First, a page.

@Catscankim yes, it is a YUGE amount of base. Ridiculous amount, really. I package the scrubs in a variety of jars that I have acquired on destash. I've attached a pic of another batch (not made with shreds), so you can see the jars. This time around, the jars are the smaller white plastic with dome caps, purchased from someone who was closing her small soap business and moving to the UK. Besides sugar scrubs, I'll make some shave croap. She had a recipe for that at the end of that same playlist, as well.

Unfortunately, labeling is my nemesis, so I have a lot of work to do with designing something cohesive for all the different products for our Christmas Boutique on Dec 3. I'll share a picture of my product display once it is all set up.
B5D5F335-727B-4FC6-A20B-9CB3CD1F6099.jpeg
 
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@AliOop I've come across a number of recipes for soap frosting that calls for bath whip or foaming bath whip. I've been tempted to buy some and try it out, but just haven't gotten around to it yet. I'll let you know how this works out. :)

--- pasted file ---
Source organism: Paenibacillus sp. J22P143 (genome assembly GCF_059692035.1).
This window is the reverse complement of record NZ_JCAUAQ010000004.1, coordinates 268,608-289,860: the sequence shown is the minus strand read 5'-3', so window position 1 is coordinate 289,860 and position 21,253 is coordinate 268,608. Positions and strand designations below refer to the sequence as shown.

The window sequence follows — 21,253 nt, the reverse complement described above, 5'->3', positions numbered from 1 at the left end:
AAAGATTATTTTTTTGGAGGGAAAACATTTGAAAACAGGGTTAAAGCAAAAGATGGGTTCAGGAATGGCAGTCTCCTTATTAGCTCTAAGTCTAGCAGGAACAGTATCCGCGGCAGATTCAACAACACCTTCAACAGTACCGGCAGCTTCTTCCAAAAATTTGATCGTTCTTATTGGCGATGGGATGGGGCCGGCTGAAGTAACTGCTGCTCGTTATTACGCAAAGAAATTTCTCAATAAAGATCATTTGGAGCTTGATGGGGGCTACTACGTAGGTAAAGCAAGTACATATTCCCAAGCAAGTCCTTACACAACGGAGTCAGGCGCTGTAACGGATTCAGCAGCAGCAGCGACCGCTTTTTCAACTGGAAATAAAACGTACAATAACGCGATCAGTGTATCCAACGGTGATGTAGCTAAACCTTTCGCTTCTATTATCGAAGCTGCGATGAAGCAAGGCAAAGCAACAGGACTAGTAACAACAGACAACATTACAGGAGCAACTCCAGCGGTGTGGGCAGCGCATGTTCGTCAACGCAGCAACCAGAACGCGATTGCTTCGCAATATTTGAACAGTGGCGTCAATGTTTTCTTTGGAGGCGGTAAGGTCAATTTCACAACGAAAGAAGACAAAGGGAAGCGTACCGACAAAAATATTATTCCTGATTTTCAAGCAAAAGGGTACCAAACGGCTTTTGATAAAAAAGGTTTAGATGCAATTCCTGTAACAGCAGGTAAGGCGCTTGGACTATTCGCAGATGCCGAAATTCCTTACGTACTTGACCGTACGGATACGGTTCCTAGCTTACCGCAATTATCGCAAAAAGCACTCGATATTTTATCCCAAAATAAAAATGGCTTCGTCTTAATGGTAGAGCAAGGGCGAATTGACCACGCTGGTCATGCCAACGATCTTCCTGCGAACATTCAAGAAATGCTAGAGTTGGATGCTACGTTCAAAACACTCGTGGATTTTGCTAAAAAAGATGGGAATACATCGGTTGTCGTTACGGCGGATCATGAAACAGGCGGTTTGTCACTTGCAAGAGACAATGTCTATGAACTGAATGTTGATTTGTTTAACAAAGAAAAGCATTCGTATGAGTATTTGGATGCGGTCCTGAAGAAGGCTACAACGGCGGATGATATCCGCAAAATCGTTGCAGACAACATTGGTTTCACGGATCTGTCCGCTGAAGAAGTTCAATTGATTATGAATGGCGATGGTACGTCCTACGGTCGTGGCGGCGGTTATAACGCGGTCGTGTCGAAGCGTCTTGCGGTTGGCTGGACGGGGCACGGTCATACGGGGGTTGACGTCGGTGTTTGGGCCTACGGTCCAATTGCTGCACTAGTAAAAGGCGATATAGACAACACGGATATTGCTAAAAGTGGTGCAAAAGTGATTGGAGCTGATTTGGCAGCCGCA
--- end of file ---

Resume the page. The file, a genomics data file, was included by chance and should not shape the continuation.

Soap Frosting Recipe WSP
Ah yes, with the M&P base in it, that should firm up well. Looking forward to seeing your creations!
 

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Ha! Shows how much attention I paid then 😆

I make my sugar scrubs as "Sugar cubes", so whipping is an extra step (and then I'd have to think about preservatives as well, which I don't need to do with the cubes), but I AM going to give this a go I think - it just looks so pretty! 🥰
 
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@dibbles thank you :)

@Marsi I bet you could make these into cubes, either by adding some M&P, reducing water, increasing stearic, etc. I plan to make a version of the DIY B&B recipe for Foaming Sugar Scrub Bars which sound pretty similar, and they use a foaming base + M&P. Is your sugar cube recipe shareable? If so, I'd be interested. :) Cubes are really nice for traveling and also simpler packaging options.
 

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@AliOop